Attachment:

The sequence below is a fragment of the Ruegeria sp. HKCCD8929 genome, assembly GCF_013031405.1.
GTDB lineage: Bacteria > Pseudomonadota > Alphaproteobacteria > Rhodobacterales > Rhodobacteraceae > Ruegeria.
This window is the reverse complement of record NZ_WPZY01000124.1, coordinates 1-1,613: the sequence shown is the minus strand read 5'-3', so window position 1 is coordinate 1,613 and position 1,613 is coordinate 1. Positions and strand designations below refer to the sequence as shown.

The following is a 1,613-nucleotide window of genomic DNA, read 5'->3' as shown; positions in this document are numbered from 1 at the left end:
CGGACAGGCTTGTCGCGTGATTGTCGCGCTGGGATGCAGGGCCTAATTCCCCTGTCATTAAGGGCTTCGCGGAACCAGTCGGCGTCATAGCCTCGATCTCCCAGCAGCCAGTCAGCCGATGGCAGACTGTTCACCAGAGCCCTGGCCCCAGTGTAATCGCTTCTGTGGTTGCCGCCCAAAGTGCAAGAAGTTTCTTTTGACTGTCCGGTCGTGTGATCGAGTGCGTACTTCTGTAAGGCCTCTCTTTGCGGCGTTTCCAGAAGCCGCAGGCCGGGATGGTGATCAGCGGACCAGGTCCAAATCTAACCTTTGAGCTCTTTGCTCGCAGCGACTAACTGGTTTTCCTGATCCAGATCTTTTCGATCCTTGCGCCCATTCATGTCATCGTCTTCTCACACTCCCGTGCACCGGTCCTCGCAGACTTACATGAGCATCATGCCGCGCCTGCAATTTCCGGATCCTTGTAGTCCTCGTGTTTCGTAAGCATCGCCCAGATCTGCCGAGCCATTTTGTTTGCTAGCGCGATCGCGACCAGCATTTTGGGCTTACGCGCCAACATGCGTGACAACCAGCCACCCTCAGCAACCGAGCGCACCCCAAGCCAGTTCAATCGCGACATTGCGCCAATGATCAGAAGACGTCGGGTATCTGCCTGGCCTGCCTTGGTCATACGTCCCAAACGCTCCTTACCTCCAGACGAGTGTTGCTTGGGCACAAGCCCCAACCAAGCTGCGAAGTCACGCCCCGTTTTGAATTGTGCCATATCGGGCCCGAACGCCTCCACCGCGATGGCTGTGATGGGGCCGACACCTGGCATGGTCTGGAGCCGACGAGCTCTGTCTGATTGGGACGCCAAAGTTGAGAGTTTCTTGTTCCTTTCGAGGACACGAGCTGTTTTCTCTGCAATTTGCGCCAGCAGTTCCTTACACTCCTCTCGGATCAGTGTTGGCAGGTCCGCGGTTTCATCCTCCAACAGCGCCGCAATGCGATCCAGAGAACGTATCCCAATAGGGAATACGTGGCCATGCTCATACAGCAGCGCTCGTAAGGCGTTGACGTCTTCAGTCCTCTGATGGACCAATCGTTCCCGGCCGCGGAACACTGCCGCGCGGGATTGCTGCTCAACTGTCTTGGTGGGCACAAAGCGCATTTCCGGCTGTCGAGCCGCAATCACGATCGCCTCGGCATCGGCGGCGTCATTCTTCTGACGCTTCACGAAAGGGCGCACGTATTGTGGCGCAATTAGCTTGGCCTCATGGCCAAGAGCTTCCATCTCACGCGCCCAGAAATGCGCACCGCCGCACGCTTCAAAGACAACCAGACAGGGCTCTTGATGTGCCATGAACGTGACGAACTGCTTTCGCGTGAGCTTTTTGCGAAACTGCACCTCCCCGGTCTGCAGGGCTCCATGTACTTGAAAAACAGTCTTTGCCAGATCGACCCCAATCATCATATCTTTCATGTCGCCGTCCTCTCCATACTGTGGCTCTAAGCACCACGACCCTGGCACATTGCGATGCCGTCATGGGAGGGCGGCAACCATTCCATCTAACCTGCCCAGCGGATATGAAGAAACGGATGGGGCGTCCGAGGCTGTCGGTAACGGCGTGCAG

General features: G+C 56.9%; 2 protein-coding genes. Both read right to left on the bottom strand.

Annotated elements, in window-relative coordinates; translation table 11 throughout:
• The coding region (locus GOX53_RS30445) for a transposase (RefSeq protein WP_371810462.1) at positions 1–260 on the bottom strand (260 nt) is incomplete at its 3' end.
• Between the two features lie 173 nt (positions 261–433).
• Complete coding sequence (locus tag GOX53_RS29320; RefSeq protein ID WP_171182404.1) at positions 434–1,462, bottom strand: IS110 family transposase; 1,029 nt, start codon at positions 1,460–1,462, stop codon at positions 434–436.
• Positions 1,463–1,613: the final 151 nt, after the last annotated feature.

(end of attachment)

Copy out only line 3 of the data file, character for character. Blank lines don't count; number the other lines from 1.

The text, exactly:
This window is the reverse complement of record NZ_WPZY01000124.1, coordinates 1-1,613: the sequence shown is the minus strand read 5'-3', so window position 1 is coordinate 1,613 and position 1,613 is coordinate 1. Positions and strand designations below refer to the sequence as shown.